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Leeza Soho Skyscraper

The 45-storey Leeza Soho skyscraper, designed by the late Zaha Hadid in Beijing, China, contains the world’s tallest atrium twisting through its centre. Designed by the late founder of Zaha Hadid Architects before her death in 2016, the skyscraper is located in the Fengtai business district. Commissioned by Soho China, the developer of Galaxy Soho and Wangjing Soho, the Leeza Soho high-rise contains a mix of shops and offices surrounding the giant atrium.

“The new business district is integral to Beijing’s multi-modal urban plan to accommodate growth without impacting existing infrastructure networks in the centre of the city,” explained the studio, which is now headed by Patrik Schumacher. “This 45-storey 172,800-square-metre tower responds to demand from small and medium-sized businesses in Beijing for flexible and efficient Grade A office space.”

Now complete, the Leeza Soho has 45 floors above ground, and four floors below it. It is positioned on a site adjacent to the business district’s rail station, and straddles an underground subway service tunnel.

Its position over this tunnel led Zaha Hadid Architects to divide the building in two halves, which resulted in the formation of a giant atrium at its centre. This atrium runs the full height of the building, which at 194.15 metres makes it the world’s tallest atrium, overtaking the void in the Burj Al Arab hotel in Dubai.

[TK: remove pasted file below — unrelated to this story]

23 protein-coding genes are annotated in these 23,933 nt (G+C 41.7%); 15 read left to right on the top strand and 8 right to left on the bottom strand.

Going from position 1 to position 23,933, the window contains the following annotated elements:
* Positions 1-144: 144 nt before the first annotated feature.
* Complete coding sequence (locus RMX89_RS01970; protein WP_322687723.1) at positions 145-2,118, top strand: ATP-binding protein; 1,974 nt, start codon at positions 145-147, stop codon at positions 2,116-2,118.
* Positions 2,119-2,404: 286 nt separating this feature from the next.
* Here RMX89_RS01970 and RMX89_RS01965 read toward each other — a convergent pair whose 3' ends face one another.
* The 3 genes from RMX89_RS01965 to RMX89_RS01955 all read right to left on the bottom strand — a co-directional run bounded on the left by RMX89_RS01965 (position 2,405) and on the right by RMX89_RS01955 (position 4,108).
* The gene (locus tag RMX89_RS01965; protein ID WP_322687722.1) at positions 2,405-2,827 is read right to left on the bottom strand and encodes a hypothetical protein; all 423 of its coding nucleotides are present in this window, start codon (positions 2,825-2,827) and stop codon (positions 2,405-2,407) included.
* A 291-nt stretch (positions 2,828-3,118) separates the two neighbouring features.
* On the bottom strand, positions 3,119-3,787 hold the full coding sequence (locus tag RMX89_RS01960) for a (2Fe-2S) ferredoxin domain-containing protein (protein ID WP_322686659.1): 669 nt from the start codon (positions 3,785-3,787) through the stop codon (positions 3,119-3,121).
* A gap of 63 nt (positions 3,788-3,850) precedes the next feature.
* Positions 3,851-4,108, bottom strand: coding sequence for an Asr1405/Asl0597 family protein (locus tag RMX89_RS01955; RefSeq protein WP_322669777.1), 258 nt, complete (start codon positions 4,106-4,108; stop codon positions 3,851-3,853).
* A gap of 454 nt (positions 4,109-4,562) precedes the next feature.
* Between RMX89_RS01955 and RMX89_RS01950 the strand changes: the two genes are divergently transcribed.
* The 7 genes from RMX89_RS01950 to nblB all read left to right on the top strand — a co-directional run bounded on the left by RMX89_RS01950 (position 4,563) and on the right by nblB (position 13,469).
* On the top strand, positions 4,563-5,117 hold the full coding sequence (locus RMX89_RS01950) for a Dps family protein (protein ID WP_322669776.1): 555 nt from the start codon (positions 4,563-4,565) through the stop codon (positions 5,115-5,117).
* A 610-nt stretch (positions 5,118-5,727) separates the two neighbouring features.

As it rises, the Leeza Soho’s void twists by 45 degrees to appear as though the two sides of the tower are moving together “in a dynamic pas de deux”. This also aligns the tower’s upper levels with views onto Lize Road – one of west Beijing’s main streets. The dynamic shape of the atrium creates convex openings either side of the tower, which allow natural light into the interiors and provide views out over the city from each floor.

The lowest level of the atrium has been designed to act as a public square for the business district, and is directly linked to the interchange beside the site. Leeza Soho’s atrium acts as a public square for the new business district, linking all spaces within the tower and providing varying views due to its twisting, sculptural form; creating a fantastic new civic space for Beijing that is directly connected to the city’s transport network.

The two halves of the Leeza Soho are connected internally by elevated walkways that project across the void from four different levels, while externally they are connected by a glass curtain facade. This glass facade is double insulated, and is made up of a number of glass panels that are angled to aid ventilation. The intention is to help maintain a comfortable indoor climate in Beijing’s variable weather conditions.

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